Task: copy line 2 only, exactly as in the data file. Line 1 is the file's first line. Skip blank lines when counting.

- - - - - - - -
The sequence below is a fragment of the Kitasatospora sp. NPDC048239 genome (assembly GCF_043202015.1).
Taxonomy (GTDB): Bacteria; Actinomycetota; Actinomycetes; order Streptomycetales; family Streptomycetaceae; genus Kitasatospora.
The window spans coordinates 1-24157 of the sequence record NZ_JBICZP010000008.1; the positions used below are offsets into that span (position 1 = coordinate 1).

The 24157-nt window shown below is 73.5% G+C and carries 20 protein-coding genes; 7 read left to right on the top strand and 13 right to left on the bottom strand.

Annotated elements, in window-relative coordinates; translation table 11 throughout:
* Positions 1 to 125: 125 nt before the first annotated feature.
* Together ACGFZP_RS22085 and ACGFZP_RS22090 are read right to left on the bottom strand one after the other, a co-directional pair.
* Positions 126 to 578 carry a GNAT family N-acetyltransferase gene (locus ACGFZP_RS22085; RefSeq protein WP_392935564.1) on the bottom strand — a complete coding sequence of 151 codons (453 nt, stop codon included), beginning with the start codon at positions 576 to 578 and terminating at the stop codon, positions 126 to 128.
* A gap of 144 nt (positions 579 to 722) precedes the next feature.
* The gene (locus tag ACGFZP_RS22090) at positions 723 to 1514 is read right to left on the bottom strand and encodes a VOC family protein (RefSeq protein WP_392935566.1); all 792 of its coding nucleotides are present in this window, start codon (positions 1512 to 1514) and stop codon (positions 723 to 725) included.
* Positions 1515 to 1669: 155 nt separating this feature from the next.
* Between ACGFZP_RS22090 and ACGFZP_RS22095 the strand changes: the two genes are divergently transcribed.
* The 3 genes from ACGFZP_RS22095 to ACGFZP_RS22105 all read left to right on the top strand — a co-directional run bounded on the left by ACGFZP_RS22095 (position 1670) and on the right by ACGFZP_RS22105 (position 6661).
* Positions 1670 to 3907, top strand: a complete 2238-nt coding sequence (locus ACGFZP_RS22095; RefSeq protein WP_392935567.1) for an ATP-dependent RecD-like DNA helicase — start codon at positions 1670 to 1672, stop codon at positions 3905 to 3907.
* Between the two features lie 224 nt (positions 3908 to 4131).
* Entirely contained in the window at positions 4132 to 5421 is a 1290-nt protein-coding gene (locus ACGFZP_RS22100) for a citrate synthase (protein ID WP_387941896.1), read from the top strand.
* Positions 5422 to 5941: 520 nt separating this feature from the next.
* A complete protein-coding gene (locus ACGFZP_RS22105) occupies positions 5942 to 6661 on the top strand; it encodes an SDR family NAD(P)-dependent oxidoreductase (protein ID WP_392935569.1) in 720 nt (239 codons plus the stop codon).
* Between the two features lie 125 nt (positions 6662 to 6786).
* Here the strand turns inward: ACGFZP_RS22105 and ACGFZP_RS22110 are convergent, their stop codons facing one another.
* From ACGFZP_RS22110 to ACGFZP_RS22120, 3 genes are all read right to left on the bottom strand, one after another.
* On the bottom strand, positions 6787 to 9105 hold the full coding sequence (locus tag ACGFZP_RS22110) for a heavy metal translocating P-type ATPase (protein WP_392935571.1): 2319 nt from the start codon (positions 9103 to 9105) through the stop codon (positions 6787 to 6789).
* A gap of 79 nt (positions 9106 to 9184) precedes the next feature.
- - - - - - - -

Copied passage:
Taxonomy (GTDB): Bacteria; Actinomycetota; Actinomycetes; order Streptomycetales; family Streptomycetaceae; genus Kitasatospora.